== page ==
You will be familiar with the charity event of trying to squeeze as many people as possible into a Mini. Now imagine that lack of personal space but in a beach setting. What you are visualising is the renowned La Pelosa beach at the north-western tip of Sardinia. A triangle of glowing white sand set below a watchtower and surrounded by water with the clarity and colours of the Caribbean.
It is visual perfection and it is very, very popular. It is also rather small. In high summer you will find that every inch is covered by either a towel or a lounger. If there is not space to lay a towel, sun worshippers simply stand on the sand (looking very stylish as is the Italian way). If there is no space to stand on the sand they stand in the sea. It is a spectacle to behold and you must visit but unless you are planning to get there very early in the morning don’t bother bringing your towel and parasol.
La Pelosa, Stintino, Sardinia
Google map: bit.ly/QbKtHw
I’ll let you into a secret. A hidden corner of one of our closest neighbours where the food is exquisite, the sun shines every day, Catalan and French cultures fuse and the local rose is cheap and inoffensive.
Avoid airport tantrums and restrictive baggage allowances and instead, jump in your car, throw in the children and their paraphernalia then cross the channel and drive south until you reach the Med but don’t turn left and follow the hordes to Nice and Provence but instead head right towards the Pyrenees where, tucked between the Med and the mountains, you will find the Cote Vermeille region basking in the sun, where even in August, you can find space on a beach and a table in a restaurant.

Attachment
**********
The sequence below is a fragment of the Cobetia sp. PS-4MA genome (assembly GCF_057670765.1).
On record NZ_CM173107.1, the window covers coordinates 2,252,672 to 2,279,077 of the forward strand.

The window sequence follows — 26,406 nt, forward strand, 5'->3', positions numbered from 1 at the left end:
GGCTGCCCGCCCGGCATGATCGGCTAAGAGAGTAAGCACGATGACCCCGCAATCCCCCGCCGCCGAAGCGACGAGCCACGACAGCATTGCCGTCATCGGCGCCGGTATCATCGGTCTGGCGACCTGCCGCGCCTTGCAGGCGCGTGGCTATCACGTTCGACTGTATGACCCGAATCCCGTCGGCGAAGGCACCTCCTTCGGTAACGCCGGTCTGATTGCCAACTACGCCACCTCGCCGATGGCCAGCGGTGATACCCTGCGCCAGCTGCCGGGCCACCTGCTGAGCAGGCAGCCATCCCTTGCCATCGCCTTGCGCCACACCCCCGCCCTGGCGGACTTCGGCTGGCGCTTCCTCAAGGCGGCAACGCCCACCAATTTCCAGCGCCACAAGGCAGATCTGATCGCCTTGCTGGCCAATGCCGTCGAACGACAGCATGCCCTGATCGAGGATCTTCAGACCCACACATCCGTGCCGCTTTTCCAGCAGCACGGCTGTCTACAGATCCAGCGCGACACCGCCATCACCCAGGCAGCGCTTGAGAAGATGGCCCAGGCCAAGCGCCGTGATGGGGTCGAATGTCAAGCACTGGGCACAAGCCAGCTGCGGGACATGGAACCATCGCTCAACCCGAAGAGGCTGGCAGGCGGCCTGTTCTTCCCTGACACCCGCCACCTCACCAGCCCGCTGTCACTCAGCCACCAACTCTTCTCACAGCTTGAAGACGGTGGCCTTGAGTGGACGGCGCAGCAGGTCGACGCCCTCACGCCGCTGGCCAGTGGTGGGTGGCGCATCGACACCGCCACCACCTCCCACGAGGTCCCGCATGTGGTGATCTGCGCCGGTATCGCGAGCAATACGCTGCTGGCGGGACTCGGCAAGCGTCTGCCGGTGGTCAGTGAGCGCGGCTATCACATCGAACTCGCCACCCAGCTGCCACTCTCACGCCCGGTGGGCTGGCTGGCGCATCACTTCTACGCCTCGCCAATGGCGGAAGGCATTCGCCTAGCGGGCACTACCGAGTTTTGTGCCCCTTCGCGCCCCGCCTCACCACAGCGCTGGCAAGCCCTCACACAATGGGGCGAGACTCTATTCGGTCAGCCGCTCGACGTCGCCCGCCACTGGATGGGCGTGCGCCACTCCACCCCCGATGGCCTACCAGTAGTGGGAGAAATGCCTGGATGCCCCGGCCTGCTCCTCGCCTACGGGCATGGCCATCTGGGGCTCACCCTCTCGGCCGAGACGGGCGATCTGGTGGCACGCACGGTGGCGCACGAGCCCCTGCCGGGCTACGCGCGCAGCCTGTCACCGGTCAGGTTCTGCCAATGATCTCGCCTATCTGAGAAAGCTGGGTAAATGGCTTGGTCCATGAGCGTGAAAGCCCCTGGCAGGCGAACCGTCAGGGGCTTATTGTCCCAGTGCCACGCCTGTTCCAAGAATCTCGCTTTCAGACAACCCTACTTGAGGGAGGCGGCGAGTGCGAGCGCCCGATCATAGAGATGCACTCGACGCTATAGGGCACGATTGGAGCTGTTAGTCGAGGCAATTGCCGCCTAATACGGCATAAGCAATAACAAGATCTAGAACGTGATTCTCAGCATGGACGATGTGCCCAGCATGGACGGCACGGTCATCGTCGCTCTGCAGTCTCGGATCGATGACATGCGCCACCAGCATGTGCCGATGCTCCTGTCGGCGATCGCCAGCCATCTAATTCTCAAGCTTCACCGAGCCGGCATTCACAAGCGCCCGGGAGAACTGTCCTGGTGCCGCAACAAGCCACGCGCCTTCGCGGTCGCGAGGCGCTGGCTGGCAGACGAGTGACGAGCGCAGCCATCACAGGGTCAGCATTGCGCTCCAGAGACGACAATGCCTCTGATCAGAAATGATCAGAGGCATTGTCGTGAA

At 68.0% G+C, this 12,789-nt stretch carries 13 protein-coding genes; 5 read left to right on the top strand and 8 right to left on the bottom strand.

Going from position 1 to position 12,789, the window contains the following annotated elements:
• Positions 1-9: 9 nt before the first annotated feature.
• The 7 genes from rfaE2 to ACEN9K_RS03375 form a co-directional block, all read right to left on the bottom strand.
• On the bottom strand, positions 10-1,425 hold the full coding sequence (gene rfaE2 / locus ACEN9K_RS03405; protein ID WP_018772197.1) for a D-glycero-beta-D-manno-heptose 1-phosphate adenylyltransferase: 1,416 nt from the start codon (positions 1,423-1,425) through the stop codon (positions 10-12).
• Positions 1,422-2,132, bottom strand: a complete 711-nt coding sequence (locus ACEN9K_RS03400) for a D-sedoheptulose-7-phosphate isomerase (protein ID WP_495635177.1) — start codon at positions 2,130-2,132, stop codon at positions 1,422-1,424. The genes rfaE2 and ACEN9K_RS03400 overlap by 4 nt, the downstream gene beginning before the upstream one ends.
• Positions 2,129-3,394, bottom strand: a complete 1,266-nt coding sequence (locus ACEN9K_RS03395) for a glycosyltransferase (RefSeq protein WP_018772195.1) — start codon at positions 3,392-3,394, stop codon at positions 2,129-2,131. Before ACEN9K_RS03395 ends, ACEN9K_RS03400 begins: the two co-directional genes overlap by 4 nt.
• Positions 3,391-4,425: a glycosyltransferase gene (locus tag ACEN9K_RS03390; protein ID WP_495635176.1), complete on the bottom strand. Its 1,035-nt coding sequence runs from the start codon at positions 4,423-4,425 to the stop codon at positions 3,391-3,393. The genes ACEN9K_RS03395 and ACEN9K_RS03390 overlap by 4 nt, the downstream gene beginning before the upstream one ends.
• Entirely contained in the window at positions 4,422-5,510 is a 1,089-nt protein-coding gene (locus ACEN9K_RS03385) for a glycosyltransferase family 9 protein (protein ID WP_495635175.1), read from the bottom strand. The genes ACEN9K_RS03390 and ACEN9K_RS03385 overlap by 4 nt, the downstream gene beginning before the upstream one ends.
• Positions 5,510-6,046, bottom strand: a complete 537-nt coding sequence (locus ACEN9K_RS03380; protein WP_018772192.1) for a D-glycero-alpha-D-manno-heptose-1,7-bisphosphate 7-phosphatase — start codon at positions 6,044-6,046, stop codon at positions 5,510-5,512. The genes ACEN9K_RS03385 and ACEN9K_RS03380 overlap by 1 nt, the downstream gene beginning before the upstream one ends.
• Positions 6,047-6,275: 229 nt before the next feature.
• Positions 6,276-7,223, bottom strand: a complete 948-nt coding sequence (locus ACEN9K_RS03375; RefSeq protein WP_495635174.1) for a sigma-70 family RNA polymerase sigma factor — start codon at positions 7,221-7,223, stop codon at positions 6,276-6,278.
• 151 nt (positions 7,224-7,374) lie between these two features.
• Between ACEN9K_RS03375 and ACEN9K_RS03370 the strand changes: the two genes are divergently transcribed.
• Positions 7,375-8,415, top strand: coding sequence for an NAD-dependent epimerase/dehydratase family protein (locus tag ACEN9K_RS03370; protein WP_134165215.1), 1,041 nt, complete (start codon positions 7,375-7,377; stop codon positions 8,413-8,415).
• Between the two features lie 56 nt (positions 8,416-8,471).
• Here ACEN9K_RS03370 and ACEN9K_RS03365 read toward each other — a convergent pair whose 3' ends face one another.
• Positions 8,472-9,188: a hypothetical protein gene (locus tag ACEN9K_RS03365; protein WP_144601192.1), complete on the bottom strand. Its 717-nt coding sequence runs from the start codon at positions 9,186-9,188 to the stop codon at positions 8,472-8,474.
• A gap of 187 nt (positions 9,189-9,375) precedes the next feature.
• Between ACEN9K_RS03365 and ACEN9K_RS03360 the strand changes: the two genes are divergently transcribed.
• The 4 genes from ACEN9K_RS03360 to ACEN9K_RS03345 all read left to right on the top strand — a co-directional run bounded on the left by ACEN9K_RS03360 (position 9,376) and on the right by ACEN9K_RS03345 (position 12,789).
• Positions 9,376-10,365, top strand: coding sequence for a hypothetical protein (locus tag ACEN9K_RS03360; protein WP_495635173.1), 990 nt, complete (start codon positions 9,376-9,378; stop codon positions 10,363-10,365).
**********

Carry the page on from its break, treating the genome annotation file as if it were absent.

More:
Port Vendres is a deep sea port and marina, crammed with rows of gleaming motor boats and yachts, yet still a working harbour edged by a tangle of nets and ropes. Rows of terracotta topped town houses tumble down its hilly flanks to the palm tree lined streets where a healthy smattering of bars and seafood restaurants host a mixture of primarily French tourists and the odd crusty local sea dog. The morning’s fresh fish and seafood can be purchased from the quayside or sampled al fresco in one of the eateries.
Within an easy drive of the long sandy beaches of Argeles sur Mer or inland Larqoue des Alberes where old houses cluster about a hill topped with a small tower and a meal can be taken on the sun dappled square next to the church from Hotel Le Catalan.
Take a jaunt on the road train to picture perfect neighbour Collioure home to a fine fortress returning via a vertiginous route through the vineyards or travel along the cornice road and over the border into Spain, (you can tell you’re in Spain as the road disintegrates into a pot holed track) and down into Portbou for some tapas and dos cerveza por favor.
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